It seems it will look like the rest of Kaufman's stuff -- awkwardly set back from the streetwall / boring brick / cheap windows / bad massing / blank walls rising above existing low-rise buildings...
More on the Kaufman / Chang gang ...
"Nothing Is Right" with Front of New Hotel
by Carl Glassman
Landmarks Preservation commissioners are vigilant in protecting the city’s historic districts from inappropriate construction. So it is not unusual for them to say no to a proposed facade alteration or a design for a new building that is presented for their approval.
Rarely, however, do they recoil in horror.
That was the reaction at a recent landmarks hearing when architect Gene Kaufman showed a picture of a new hotel of his design, now partially completed at 320 Pearl St. in the South Street Seaport Historic District.
It was Commissioner Sherida Paulsen’s gasp that shattered the calm of the staid chamber, but her colleagues appeared equally aghast at the sight of the building, which bore little resemblance to the project that the commission had already approved as suitable for the district.
”Unbelievable,” said one commissioner. “Shocking!” exclaimed another.
“The entire front facade was built wrong. There’s nothing about it that’s right,” Kaufman acknowledged dryly. He went on to enumerate the construction mistakes: all the masonry work, the missing cornice, the window and parapet heights, the lintels and sills made of the wrong material, the stair bulkheads finished in brick instead of stucco, and the construction above the roofline that was supposed to be invisible from the street, but isn’t.
“Are you sure you didn’t have somebody else’s drawings when you did this?” a commissioner asked Kaufman.
The architect responded that he was relieved to discover that the floor heights were okay.
“Other than the floor heights, is there anything else that is correct?’ another commissioner asked.
“[The builder] actually got the floor plan almost 100 percent of what it’s supposed to be,” Kaufman replied, to laughter.
Kaufman came to the July 22 hearing to seek approval for mistakes that would be especially costly to correct. He asked to preserve the top two floor and stair bulk head at its present height and location. And he also sought to build relief elements to the facade that would protrude four inches over the building line. The alternative would be to move back the entire building front. The commissioners unanimously denied his requests.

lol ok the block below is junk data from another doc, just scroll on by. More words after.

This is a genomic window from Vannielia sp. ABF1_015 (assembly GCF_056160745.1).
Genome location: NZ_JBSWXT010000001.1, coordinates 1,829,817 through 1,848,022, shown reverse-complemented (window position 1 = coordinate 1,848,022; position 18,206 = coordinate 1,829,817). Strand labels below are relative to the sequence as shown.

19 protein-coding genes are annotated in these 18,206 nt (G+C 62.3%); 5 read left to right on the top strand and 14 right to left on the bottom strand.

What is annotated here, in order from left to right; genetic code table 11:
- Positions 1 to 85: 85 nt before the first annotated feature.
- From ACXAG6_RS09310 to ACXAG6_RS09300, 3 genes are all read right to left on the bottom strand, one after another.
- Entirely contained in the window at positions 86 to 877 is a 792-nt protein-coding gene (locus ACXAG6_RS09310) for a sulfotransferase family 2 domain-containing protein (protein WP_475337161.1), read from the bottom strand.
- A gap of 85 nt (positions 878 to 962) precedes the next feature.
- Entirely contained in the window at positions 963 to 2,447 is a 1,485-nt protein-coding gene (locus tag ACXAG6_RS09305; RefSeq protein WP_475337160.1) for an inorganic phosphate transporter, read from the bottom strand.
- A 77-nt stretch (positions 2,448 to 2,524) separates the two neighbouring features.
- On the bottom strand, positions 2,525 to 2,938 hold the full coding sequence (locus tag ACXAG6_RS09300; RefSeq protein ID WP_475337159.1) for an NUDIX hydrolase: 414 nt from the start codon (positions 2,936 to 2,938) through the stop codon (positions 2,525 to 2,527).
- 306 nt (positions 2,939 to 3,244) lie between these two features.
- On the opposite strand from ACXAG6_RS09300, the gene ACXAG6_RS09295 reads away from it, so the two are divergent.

In his presentations before the Landmarks Commission as well as Community Board 1’s Landmarks Committee (which lambasted the developer’s “cynical disregard…for the public sector and the public review process”), Kaufman said he did not have a “good explanation,” for what happened. “We were not part of the construction administration,” he said.
In an interview later, Kaufman said that “everything will be corrected.”
Neil Shah, director of development for the Hersha Group, one of the hotel’s developers and its future operator, said that “everything got screwed up” because of “miscommunication” between Kaufman and Sam Chang, the builder and part owner.
“Everyone was out of the loop, but it shouldn’t be that way. That problem shouldn’t have occurred,” he said. “We didn’t oversee it as we should have. You can bet we will now.”
Chang did not return repeated calls for comment.
The debacle on Pearl Street may have reverberations in Tribeca, where Kaufman is the architect for two other hotels to be built by Chang.
Neighbors of a 45-room hotel planned for 130 Duane Street have feared the impact of the building on the neighborhood, and voiced their doubts about the developer, which includes Hersha as well as Chang.
Originally planned as a 66-room hotel to be developed by Chang, the proposal was revised as an apartment building before it finally was approved by Landmarks following much community opposition. Last November, when excavation on the foundation began, residents were appalled to discover that the building would be a hotel (albeit with fewer rooms) after all.
“We don’t trust you, we don’t have a good relationship with you and you’ve told us things that are not true,” Jean Grillo, head of the Duane/Thomas Neighborhood Association, told Shah at a CB1 meeting in January, where he had appeared to answer residents’ concerns.
According to Kaufman, construction is awaiting approval from the Metropolitan Transit Authority because the building is near a subway tunnel.
Kaufman, with Chang as developer, also is designing a 150-room hotel at 6 York St., behind the American Thread Building, at 260 West Broadway. Many residents there have expressed concerns, too, but detailed plans for the hotel are yet to be released.
Aside from its landmarks problems, 320 Pearl St. has been mired in a legal dispute between the developer and next-door neighbors at 324 Pearl St., who filed a temporary restraining order in June 2002 to halt excavation work that began, they said, without required notice. According to the residents, the pounding of concrete was shaking their 120-year old building so badly that pictures fell from walls and fixtures swung from ceilings. Some residents left, fearing a collapse.
The developer’s lawyer, Michael Mongelli, called the co-op’s safety complaints “unfounded” and is suing the tenants for losses resulting from the work stoppage.
In the meantime, 320 Pearl Street awaits a big face lift and is months behind schedule.
Karen Stonely, the co-op’s president, said she is terrified by the prospect of more delays and prolonged construction. “We just want it to be over,” she said.